Well, Dog Day Afternoon was pretty interesting, especially where the bank robber Sal Naturale names Wyoming, my home state, as the foreign country he wants safe passage to. Hah! And how peropportune: the movie was based on a real Brooklyn bank heist carried out in 1972 by three hapless clowns, including one John Wojtowicz whose “wife,” Ernest Aron, was a man who self-identified as a woman. I use the scare quotes because the wedding ceremony was of dubious legitimacy. Well, it seems that Ernest had some serious psychological issues due to his sexual confusion. Or was it the other way around? Who knows. The point is that Wojtowicz robbed the bank partly to get enough money for Ernest to afford sex-change surgery. Having failed in that crime, he did nonetheless get enough money from film rights to pay for the change, and Ernest became Elizabeth Debbie Eden. She died from AIDS in 1987.

I grabbed a cup o’ Black Whole Singularity from Dogface Donuts and sat on my bench to try to make sense of all this. I’d talked to the Fool on the Hill and Moe Rahn and I’d done some reading and lots of thinking. So, where are we with this? The Village Green lawn, just mowed, glittered with golden gobs of sunlight. Teenage kids were making out, young couples were playing with their children. Ah, nature. It was a good afternoon for some clear thinking.

There have always been, and always will be, people whose inner sense of their own gender doesn’t agree with their natural gender: boys who think they’re girls, girls who think they’re boys, and a bewildering, chaotic, ever-morphing variety of preferences and practices. Let’s call it LGBPTTQQIIAA+ for now; the acronym will no doubt expand. And we know that some societies have made allowance for people like that. But it has also happened often enough that other people have been unjust and cruel to such persons. Humans are like that sometimes, one is sad to admit. Such mistreatment has given rise to a new quasi-civil rights movement and to demands, not only for protection and acceptance, but even for approval, praise, and celebrity. Conchita Wurst, Carmen Carrera, Chaz Bono are hailed as heroes or, in that noxious media cliché, “icons.”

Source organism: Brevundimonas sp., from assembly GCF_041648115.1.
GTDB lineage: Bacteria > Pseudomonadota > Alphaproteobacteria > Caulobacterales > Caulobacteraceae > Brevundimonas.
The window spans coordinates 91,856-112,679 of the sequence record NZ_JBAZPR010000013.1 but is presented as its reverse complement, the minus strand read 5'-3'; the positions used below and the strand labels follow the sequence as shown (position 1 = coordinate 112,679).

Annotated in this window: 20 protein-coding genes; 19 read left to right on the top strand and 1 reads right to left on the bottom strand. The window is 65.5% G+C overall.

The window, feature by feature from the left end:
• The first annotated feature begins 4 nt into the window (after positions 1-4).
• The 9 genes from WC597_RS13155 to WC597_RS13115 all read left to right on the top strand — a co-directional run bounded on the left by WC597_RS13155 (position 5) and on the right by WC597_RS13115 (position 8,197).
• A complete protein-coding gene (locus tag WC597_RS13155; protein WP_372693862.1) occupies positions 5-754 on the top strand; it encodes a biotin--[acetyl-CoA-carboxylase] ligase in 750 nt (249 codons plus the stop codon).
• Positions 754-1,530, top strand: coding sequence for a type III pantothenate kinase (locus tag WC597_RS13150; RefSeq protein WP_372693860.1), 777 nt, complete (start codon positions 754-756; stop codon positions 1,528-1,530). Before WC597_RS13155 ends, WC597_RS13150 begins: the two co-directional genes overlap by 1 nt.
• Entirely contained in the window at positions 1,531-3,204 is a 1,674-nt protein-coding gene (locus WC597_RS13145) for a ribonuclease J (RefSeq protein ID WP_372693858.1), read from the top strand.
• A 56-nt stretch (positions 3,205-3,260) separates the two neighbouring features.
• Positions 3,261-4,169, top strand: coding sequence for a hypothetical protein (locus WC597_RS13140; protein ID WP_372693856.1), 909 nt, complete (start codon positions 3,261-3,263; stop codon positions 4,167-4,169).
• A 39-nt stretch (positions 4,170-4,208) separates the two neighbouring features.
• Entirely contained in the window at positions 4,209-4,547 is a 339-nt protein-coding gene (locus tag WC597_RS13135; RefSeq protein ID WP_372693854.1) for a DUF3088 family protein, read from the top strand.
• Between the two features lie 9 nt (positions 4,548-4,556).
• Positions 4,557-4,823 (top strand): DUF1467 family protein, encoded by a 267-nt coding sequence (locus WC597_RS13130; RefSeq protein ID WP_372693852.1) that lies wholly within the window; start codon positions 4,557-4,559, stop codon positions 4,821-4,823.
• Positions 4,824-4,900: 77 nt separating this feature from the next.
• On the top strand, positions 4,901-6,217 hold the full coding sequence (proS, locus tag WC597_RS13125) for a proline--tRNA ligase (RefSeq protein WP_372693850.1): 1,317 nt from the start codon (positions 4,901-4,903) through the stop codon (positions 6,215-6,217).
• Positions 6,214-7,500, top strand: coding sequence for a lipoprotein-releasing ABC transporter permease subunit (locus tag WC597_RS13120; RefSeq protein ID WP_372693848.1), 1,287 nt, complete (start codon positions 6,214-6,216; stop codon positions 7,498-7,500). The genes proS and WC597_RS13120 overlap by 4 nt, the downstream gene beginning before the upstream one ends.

One thought-floor down, this “movement” seems to have as its first principle that science’s proper purpose is to fix or improve what is not naturally “right” in some sense. We can all agree that science and technology can and often do improve our natural conditions. Skilled surgeries, pharmaceutical products, technological devices, these save lives every day. And most of us would agree that sexual-confusion disorders are real as psychological and emotional conditions, with multifarious causes, kinds, and degrees. We should all agree that the sexually-confused should be treated justly, not because they are a special case but because they are persons and deserving of justice. But we do not all agree that sexual confusions should be treated as physical disabilities, nor that reassignment treatments require us to accept the results as real. Gender reassignment is a radical extension of cosmetic surgery. Yes, results are sometimes beautiful; but they are always artificial. These procedures are a frontier, not of civil rights, but of medical ethics and the limits, both natural and humane, of science itself.

But in the very basement of transgender-rights thinking, I now believe, there lies that ancient Protagorean skepsis: each one’s inner reality is real to him, and of external reality there is no complete agreement. We wish we knew more of what Protagoras meant. In our time, however, doubts about nature and objective, shared reality have been routed into class warfare tactics. To insist on such natural realities as physical sexual organs is to “privilege” one group, “oppress” another. To avoid being an oppressor, one must deny the meaning of reality. To prefer lies to truth is the new “civil right.” It allows us only the freedom to applaud a tyrannical Emperor’s haute couture.

I’m a certified Idiot. Life is confusing enough, I know. But this movement is moving in the direction of far greater idiocy and very far away from real rights.